This summer, I read a book called Empower, by A.J. Juiliani. Thoughts flew through my head each night as I sat down to read chapter after chapter. As I read, I reflected upon my own time in the classroom. Did I empower my students? What could I have done better?
While reading Empower, I thought of one particular activity that I always did before midterm and final exams. I let the students take charge of the class and guide their peers through review activities. This was a group activity and I assigned each group a chapter or unit to review with their classmates. They prepared a lesson and activity to teach to the class. Some kids loved this activity and some kids hated it.
One student, Dylan, thrived in this environment. He loved it so much during our midterm review, that he volunteered to do this more before unit tests. Generally, I didn’t let my students “teach” a review prior to a unit test, but Dylan really wanted to. So, I took a step back and let him go for it. I was amazed with the clarity in which Dylan presented the material to his classmates. He took great pride in sharing what he knew and asking questions to the class. As a teacher, I could see what Dylan knew and didn’t know before a test. In hindsight, I should have done this activity more often.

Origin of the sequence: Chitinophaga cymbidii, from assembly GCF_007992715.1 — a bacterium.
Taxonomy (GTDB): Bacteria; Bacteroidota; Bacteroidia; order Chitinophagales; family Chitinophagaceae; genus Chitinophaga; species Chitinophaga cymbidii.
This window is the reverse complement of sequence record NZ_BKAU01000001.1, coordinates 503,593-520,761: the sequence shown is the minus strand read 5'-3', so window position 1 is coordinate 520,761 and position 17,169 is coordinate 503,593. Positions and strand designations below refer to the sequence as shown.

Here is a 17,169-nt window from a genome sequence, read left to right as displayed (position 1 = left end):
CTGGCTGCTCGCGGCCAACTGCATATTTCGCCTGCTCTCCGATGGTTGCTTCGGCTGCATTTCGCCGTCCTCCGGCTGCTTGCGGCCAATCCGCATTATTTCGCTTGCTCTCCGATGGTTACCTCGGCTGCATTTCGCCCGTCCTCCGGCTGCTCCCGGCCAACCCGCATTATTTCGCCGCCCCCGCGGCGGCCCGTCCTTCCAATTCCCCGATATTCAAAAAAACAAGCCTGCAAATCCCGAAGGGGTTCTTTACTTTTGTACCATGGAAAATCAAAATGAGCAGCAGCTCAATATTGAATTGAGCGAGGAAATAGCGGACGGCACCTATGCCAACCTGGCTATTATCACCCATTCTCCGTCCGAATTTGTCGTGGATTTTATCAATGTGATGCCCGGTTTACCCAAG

Jump forward to today.
I am out of the classroom; Dylan is a teacher; I have two school-aged children. Last Thursday, my younger son (Zach), came home and told me that I had to look on Twitter to see what he did that day. This is what I saw:
That’s my son! He was a “teacher” and so proud of it! Mrs. Malloy, his teacher told me, “I don’t do it often, and I always let the kiddos say no thank you, but gosh, he was so empowered, and to me -if he can teach it -he’s got it mastered.”
Empowered. Isn’t that what we want for all of our students?